The spending power of Gen Z is predicted to outmatch all the generations before it. Still, it’s never too early to start understanding and planning for capabilities that will be expected from the generation coming next. But who are they? What will they expect from an experience given how they grew up under the influence of Millennials (their parents)? Most importantly, what are we going to call them??
The last question is the easiest to answer. While the final name will only be known once someone makes it ‘happen’ conversation and speculation have gravitated towards two options—Gen Alpha or Gen C (for, yes, Coronavirus). I’ll just leave that there and move on to the more critical questions.
What Will They Expect?
Flying cars. REAL hoverboards. Day trips to the Moon. Self-adjusting shoes and clothing. ‘Hydrate level 5.’
They should expect all these things. We were promised these things by 2015. Seems like a good customer experience aided by the right tools and technologies will be passé for this generation. Realistically though, they will have grown up amongst generations who witnessed:
- the birth, adoption, and ubiquitousness of the internet
- two (hopefully only two)severe recessions
- parents who have had three or four jobs (conservatively) over their lifetime without guarantee of a social safety net
- greater social awareness but greater social instability
- a pandemic resulting in:
- rapidly shifting social and community norms
- reliance on technology to learn, eat, work, maintain health
- separation from friends and family
- feelings of personal, family, community, and world ‘stuckness.’
Given these reasonably traumatic experiences, it’s fair to think Gen Alpha/C priorities may be rooted in values and motivations related to the tumultuous times they will be influenced by. What could that look like?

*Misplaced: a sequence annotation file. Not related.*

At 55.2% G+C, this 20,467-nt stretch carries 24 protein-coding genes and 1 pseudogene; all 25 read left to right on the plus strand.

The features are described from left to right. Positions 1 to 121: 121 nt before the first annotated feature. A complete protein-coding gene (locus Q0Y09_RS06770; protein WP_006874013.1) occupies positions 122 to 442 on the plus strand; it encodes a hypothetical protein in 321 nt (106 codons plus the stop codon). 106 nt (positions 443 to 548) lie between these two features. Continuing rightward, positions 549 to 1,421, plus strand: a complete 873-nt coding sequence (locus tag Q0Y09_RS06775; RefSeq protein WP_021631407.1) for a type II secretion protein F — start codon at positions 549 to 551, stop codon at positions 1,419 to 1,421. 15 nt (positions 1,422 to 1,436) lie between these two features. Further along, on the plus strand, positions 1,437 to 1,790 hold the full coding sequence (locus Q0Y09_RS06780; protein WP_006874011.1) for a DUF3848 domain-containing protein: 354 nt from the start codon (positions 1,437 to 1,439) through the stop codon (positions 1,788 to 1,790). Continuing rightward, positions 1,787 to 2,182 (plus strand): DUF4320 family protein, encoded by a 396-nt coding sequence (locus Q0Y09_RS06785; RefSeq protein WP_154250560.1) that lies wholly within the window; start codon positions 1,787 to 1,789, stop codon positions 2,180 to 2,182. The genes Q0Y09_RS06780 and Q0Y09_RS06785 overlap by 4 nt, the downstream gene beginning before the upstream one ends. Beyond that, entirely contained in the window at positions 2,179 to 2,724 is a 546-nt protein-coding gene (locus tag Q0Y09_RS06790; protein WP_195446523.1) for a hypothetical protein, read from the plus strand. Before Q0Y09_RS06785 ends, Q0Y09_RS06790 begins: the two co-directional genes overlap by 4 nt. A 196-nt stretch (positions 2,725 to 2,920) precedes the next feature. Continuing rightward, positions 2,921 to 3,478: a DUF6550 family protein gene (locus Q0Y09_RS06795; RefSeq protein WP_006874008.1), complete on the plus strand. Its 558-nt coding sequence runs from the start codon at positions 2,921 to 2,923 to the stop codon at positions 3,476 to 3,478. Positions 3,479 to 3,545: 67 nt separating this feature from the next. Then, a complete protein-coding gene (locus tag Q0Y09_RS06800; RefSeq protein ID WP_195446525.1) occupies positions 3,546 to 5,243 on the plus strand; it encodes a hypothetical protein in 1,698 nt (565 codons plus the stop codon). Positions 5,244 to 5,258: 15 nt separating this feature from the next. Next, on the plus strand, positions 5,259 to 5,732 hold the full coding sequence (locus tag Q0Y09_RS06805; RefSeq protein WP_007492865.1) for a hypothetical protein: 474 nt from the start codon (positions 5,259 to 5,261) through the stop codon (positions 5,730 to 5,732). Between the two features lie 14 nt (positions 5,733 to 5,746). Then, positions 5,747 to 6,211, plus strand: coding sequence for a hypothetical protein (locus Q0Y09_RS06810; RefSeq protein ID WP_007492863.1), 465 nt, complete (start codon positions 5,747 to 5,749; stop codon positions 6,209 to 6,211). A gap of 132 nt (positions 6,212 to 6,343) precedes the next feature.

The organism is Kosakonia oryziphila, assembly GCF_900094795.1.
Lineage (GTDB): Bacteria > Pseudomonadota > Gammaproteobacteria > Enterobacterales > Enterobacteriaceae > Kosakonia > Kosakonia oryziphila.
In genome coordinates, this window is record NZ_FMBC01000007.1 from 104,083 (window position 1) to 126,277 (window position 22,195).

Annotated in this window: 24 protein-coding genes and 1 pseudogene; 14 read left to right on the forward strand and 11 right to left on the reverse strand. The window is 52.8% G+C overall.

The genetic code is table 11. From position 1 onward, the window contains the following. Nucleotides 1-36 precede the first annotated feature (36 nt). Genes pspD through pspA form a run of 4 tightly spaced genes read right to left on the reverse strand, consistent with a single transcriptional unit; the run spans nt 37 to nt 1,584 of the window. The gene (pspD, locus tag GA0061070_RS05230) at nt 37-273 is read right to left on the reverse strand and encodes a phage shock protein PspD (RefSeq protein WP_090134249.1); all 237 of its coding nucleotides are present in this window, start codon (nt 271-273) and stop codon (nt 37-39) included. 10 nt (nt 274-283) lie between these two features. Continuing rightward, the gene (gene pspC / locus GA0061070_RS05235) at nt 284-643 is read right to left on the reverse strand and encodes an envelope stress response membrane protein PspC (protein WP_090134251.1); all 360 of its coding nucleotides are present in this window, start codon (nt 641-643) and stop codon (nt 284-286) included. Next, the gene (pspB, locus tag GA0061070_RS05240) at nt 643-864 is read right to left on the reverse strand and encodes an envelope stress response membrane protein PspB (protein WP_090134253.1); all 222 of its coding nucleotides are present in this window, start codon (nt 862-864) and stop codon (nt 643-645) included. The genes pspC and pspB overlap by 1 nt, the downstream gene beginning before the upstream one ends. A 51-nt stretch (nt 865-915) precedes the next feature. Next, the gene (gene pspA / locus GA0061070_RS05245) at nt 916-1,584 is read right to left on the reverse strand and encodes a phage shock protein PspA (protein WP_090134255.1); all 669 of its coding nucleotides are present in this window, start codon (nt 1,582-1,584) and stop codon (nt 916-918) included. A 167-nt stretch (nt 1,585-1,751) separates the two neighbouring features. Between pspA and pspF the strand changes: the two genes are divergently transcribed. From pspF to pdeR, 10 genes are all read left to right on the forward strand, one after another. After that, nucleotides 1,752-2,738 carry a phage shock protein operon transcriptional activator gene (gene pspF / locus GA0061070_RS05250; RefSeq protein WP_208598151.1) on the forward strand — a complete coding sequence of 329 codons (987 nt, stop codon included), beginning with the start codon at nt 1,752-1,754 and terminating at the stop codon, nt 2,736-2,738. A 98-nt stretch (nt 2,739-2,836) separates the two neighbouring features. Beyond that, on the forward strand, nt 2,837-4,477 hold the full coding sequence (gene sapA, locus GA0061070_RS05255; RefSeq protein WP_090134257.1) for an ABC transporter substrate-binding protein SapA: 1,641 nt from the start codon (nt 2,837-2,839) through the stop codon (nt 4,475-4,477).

- Convenience: a more in-depth/broader expectation of “where I am/when I am” fulfillment. Think beyond curbside pickup and more campsite, drone-driven delivery
- Value: a redefinition of how value is measured. It must go beyond functional and address life Changing and Social Impact levels.
- Accountability: loyalty will be given to brands that provide accountability at every level. Imagine less reporting on CSR initiatives from brands and more enablement of self-service accountability tracking and reporting features for consumers.
- Lo-Tech, Hi-Touch: in nascent form, this is called things like “Zero UI” and “Smart Homes,” the fruition of invisible technology that allows less time dealing with technology and more time enjoying life being supported by it for a less complicated, more informed life
We don’t know what the future holds, and it will be at least 20 years before this Gen Alpha/C group comes of age (definitely) renames their generation and shows us what we predicted rightly and wrongly. But we can start thinking about their needs today. A long-term strategic view of the ‘what ifs?’ now will help you answer the ‘so what?’ in building a foundation that will support a brand surviving and thriving into the next century.